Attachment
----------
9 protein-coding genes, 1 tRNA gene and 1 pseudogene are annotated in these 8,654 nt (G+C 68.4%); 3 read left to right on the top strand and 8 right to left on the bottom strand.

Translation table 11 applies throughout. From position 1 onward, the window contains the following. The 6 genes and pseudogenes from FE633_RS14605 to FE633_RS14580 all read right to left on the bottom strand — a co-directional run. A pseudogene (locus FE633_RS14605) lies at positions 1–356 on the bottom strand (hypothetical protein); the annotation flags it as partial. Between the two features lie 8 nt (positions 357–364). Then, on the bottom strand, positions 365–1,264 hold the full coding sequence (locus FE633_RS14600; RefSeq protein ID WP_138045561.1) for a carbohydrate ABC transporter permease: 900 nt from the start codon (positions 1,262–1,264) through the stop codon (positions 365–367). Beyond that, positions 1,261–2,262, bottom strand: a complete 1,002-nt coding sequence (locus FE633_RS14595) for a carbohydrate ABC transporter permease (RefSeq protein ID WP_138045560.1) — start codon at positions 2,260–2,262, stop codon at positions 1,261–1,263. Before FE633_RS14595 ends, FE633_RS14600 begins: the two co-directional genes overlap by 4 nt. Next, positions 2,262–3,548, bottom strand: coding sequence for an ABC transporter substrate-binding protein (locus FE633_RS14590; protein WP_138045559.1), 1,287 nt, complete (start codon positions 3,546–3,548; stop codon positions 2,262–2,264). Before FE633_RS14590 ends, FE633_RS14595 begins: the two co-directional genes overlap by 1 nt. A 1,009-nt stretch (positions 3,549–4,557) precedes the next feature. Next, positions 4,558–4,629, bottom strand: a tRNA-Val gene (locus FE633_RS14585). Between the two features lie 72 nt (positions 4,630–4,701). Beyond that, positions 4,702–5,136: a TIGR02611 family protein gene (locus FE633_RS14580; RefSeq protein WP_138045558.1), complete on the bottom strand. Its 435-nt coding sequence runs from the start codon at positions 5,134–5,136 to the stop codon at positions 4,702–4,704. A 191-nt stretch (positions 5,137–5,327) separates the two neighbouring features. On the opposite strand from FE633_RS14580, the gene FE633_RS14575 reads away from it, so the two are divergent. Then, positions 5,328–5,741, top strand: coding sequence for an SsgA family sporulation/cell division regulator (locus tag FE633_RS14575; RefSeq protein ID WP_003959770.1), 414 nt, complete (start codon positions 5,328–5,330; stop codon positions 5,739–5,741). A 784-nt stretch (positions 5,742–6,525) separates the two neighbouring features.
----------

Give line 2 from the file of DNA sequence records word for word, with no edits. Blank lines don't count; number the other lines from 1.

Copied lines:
Translation table 11 applies throughout. From position 1 onward, the window contains the following. The 6 genes and pseudogenes from FE633_RS14605 to FE633_RS14580 all read right to left on the bottom strand — a co-directional run. A pseudogene (locus FE633_RS14605) lies at positions 1–356 on the bottom strand (hypothetical protein); the annotation flags it as partial. Between the two features lie 8 nt (positions 357–364). Then, on the bottom strand, positions 365–1,264 hold the full coding sequence (locus FE633_RS14600; RefSeq protein ID WP_138045561.1) for a carbohydrate ABC transporter permease: 900 nt from the start codon (positions 1,262–1,264) through the stop codon (positions 365–367). Beyond that, positions 1,261–2,262, bottom strand: a complete 1,002-nt coding sequence (locus FE633_RS14595) for a carbohydrate ABC transporter permease (RefSeq protein ID WP_138045560.1) — start codon at positions 2,260–2,262, stop codon at positions 1,261–1,263. Before FE633_RS14595 ends, FE633_RS14600 begins: the two co-directional genes overlap by 4 nt. Next, positions 2,262–3,548, bottom strand: coding sequence for an ABC transporter substrate-binding protein (locus FE633_RS14590; protein WP_138045559.1), 1,287 nt, complete (start codon positions 3,546–3,548; stop codon positions 2,262–2,264). Before FE633_RS14590 ends, FE633_RS14595 begins: the two co-directional genes overlap by 1 nt. A 1,009-nt stretch (positions 3,549–4,557) precedes the next feature. Next, positions 4,558–4,629, bottom strand: a tRNA-Val gene (locus FE633_RS14585). Between the two features lie 72 nt (positions 4,630–4,701). Beyond that, positions 4,702–5,136: a TIGR02611 family protein gene (locus FE633_RS14580; RefSeq protein WP_138045558.1), complete on the bottom strand. Its 435-nt coding sequence runs from the start codon at positions 5,134–5,136 to the stop codon at positions 4,702–4,704. A 191-nt stretch (positions 5,137–5,327) separates the two neighbouring features. On the opposite strand from FE633_RS14580, the gene FE633_RS14575 reads away from it, so the two are divergent. Then, positions 5,328–5,741, top strand: coding sequence for an SsgA family sporulation/cell division regulator (locus tag FE633_RS14575; RefSeq protein ID WP_003959770.1), 414 nt, complete (start codon positions 5,328–5,330; stop codon positions 5,739–5,741). A 784-nt stretch (positions 5,742–6,525) separates the two neighbouring features.